For centuries, Dalits, as the lowest caste in the occupational hierarchy, have been assigned the most demeaning jobs, such as skinning dead animals or cleaning public toilets and sewers. But now they have other options to earn a living.
"The business explosion in India after the economic reforms of 1991 has thrown up many alternative avenues for Dalits to earn a livelihood," Prasad said. "They are no longer beholden to their upper-caste landlords for their daily bread."
After the horrific beating of the men for skinning the dead cow in Gujarat, Dalits in the state refused to remove dead cows in protest, further provoking upper-caste Hindus by telling them to handle the task themselves. Hindus consider cows to be sacred and revere them, but expect Dalits to deal with skinning and disposing of any that have died.
But even though the reaction to the incident highlighted changes in how the Dalits view their standing in society, Pallickal said there is still an unwillingness among politicians to enforce the laws.
Knowing the pernicious nature of India's caste prejudices, early leaders who framed India's constitution soon after independence from the British in 1947 put in place exceptionally clear and laudable laws that ban all forms of discrimination against caste, Pallickal said.
Still, according to the crime records bureau, more than 47,000 crimes of discrimination against Dalits were registered in police stations across the country in 2014.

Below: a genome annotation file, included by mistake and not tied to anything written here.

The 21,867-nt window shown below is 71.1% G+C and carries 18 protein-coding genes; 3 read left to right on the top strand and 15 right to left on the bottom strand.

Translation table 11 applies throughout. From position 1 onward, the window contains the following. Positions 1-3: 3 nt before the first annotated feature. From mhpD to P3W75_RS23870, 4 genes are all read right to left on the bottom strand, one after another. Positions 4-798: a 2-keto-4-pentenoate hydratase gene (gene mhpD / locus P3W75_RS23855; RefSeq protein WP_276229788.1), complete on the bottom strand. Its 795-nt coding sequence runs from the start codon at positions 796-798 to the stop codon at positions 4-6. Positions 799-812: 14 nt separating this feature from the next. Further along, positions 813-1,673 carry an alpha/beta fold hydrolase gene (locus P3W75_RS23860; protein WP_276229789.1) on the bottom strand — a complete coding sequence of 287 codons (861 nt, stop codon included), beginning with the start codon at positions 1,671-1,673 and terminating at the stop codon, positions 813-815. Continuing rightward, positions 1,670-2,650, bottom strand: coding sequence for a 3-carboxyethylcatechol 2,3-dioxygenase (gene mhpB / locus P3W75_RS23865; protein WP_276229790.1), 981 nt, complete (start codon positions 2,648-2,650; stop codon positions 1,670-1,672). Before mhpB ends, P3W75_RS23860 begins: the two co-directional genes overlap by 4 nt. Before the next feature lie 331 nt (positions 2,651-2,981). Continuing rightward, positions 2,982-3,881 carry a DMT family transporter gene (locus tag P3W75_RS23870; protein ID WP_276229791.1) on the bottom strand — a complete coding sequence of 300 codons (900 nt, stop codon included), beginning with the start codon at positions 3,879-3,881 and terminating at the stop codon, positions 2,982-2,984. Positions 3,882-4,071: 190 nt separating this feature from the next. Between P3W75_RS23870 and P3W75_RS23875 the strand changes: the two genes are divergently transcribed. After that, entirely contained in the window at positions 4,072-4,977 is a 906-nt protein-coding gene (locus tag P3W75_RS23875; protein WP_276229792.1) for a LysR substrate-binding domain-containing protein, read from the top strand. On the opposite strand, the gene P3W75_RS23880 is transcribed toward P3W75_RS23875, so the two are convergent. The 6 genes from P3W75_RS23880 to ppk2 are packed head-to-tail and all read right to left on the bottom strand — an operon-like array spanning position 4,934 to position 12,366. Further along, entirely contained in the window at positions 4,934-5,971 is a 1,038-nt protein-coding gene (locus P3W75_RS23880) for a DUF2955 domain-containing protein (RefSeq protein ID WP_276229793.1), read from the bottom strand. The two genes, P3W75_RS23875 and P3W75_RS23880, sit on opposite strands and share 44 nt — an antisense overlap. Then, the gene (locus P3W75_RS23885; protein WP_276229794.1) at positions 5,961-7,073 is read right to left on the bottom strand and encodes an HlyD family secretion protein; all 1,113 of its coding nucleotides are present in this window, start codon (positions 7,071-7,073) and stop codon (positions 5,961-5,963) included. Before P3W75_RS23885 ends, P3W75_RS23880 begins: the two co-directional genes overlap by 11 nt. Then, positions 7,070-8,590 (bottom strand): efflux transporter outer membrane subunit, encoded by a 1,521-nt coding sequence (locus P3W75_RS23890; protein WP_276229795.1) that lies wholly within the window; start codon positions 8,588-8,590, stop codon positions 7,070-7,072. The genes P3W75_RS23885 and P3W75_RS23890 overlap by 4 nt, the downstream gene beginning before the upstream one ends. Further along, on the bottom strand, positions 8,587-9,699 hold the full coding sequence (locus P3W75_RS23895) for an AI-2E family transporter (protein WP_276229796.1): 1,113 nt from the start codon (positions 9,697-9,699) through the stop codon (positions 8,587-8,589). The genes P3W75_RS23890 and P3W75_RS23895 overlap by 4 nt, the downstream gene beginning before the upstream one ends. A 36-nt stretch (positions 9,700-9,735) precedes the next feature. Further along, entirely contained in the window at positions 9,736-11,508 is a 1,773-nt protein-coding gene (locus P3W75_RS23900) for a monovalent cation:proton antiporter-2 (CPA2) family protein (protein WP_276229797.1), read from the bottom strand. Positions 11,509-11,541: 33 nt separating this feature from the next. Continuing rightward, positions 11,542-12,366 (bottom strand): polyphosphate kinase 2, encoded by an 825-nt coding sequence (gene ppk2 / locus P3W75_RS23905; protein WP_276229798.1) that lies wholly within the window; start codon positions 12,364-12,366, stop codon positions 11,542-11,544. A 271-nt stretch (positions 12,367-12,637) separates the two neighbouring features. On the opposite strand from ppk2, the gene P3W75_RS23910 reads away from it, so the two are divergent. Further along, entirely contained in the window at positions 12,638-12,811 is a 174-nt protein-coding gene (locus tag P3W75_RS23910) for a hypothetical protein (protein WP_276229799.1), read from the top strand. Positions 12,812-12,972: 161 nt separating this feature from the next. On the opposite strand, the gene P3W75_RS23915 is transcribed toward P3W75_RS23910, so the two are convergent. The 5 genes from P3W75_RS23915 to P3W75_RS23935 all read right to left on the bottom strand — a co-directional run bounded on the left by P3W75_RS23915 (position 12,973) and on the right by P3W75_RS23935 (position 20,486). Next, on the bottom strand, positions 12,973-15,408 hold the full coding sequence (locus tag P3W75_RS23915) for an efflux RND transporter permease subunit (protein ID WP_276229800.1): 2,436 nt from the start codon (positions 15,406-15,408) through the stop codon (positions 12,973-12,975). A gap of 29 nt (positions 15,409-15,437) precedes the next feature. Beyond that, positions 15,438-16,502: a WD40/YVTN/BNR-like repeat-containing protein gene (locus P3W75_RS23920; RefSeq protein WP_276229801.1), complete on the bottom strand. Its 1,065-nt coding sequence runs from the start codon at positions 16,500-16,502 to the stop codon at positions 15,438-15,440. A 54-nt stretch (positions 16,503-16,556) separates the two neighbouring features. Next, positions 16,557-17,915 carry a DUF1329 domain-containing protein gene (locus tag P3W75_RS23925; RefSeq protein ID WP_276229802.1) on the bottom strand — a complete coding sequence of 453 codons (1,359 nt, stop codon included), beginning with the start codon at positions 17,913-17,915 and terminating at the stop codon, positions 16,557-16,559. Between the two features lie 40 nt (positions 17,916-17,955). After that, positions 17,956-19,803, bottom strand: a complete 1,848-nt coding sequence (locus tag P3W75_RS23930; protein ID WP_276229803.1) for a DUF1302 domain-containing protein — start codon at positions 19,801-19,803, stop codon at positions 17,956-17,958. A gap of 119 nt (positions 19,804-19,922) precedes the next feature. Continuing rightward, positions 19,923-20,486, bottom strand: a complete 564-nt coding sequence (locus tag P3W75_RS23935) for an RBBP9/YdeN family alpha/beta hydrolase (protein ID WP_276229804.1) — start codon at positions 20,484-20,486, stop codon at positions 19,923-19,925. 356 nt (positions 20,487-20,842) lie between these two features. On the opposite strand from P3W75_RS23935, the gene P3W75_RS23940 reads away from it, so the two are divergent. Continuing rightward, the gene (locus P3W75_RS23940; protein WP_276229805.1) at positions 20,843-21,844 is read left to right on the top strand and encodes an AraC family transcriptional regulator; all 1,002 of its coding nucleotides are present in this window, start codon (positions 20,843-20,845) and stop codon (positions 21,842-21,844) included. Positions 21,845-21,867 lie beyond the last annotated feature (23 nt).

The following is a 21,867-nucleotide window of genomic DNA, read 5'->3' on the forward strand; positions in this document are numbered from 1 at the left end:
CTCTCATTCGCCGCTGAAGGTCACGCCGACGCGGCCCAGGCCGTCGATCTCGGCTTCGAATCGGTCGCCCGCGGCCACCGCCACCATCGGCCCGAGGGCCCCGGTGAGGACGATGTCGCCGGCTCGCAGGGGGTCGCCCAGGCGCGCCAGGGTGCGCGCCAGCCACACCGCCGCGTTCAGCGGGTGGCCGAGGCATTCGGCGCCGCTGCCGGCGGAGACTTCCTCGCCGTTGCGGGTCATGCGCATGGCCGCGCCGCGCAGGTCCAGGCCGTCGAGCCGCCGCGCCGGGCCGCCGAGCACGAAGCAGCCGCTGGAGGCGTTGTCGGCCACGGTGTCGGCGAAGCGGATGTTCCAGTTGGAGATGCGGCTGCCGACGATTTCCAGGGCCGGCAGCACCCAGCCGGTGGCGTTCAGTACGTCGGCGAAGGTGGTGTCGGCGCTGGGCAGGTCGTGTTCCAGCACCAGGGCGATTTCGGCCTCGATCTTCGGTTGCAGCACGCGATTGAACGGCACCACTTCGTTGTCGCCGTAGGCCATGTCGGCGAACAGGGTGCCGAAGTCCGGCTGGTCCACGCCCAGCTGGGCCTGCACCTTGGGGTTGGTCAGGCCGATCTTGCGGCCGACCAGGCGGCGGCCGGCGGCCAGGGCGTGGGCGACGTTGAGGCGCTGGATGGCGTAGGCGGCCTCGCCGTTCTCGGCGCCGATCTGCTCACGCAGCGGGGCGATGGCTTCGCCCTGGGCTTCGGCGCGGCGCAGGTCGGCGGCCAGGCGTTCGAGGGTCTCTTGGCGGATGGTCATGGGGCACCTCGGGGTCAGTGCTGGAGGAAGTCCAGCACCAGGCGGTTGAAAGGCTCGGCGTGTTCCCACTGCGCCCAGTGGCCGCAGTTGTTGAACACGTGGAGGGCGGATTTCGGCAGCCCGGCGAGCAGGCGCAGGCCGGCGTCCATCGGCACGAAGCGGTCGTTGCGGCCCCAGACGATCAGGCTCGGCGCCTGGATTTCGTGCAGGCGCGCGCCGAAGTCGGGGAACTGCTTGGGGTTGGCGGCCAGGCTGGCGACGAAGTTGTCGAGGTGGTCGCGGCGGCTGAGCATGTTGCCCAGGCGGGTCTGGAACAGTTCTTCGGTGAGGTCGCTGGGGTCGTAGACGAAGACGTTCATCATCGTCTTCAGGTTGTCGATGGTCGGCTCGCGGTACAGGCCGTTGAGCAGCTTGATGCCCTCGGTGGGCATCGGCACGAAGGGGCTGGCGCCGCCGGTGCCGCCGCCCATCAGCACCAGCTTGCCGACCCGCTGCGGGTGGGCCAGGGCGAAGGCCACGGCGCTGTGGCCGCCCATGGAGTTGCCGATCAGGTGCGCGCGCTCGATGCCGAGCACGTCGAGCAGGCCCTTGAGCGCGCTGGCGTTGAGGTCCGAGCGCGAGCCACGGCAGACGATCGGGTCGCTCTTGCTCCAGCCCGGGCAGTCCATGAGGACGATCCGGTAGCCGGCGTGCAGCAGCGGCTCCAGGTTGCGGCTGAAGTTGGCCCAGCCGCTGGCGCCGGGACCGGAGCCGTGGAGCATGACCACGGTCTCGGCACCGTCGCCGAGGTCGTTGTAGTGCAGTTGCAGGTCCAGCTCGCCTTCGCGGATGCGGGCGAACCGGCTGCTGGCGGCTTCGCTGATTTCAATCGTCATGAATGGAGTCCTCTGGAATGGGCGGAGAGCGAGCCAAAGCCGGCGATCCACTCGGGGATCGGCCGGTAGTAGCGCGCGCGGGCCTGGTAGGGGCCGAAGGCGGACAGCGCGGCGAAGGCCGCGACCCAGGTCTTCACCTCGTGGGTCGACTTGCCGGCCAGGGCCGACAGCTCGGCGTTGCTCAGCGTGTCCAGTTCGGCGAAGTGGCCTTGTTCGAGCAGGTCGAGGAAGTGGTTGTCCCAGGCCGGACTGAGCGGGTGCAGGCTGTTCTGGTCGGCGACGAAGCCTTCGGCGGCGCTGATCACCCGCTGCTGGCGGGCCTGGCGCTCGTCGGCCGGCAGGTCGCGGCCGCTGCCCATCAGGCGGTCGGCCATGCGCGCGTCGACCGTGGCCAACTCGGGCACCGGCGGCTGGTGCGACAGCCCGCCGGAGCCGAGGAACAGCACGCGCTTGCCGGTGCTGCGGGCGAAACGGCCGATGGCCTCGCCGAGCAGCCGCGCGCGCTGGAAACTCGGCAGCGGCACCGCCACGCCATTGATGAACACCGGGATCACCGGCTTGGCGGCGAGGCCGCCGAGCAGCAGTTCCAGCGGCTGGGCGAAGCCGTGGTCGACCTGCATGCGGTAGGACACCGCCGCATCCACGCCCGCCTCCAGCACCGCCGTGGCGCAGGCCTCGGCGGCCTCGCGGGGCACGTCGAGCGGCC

Udit Raj, a member of Parliament from New Delhi and a strong voice for Dalit rights within India's ruling Bharatiya Janata Party, said the conviction rate for crimes against Dalits is 2 to 8 percent.
"In the more than six decades since India's independence, political parties have not found the will to enforce these laws," Pallickal said. "There is a complete lack of political will to implement the laws, which is why such outrages continue."
Politicians across the political spectrum say it's not just implementation of laws, but the lack of a change in people's mindsets that leads upper-caste Indians to shun Dalits.
"Even if Dalits are empowered economically, it is not necessary that they will be accepted socially," said Raj, who has fought for Dalit rights for the past four decades.
He pointed to injustices that continue to haunt the lower castes and the all-pervasive presence of caste divides. In many cities, Dalits are not allowed to own apartments in upper-caste neighborhoods. Although inter-caste marriages are on the rise, all Indian newspapers still carry advertisements seeking brides and grooms stating their caste and the castes they will marry into.
"Dalits are not accepted socially. Period," Raj said.
Access to education and the clout wielded by their vote in local and national elections have empowered Dalits to dream of a better future. But the aspirations of the Dalits are often resented by upper-caste Hindus.
If their economic progress is modest and their ambitions go as far as obtaining lowly government jobs or small businesses, there is no problem, said Prasad, the Dalit writer.
"The attitude of the upper caste when they see a Dalit succeeding in life goes like this: A Dalit driving a cheap car can be endured, but a Dalit driving a BMW — that is a problem," he said.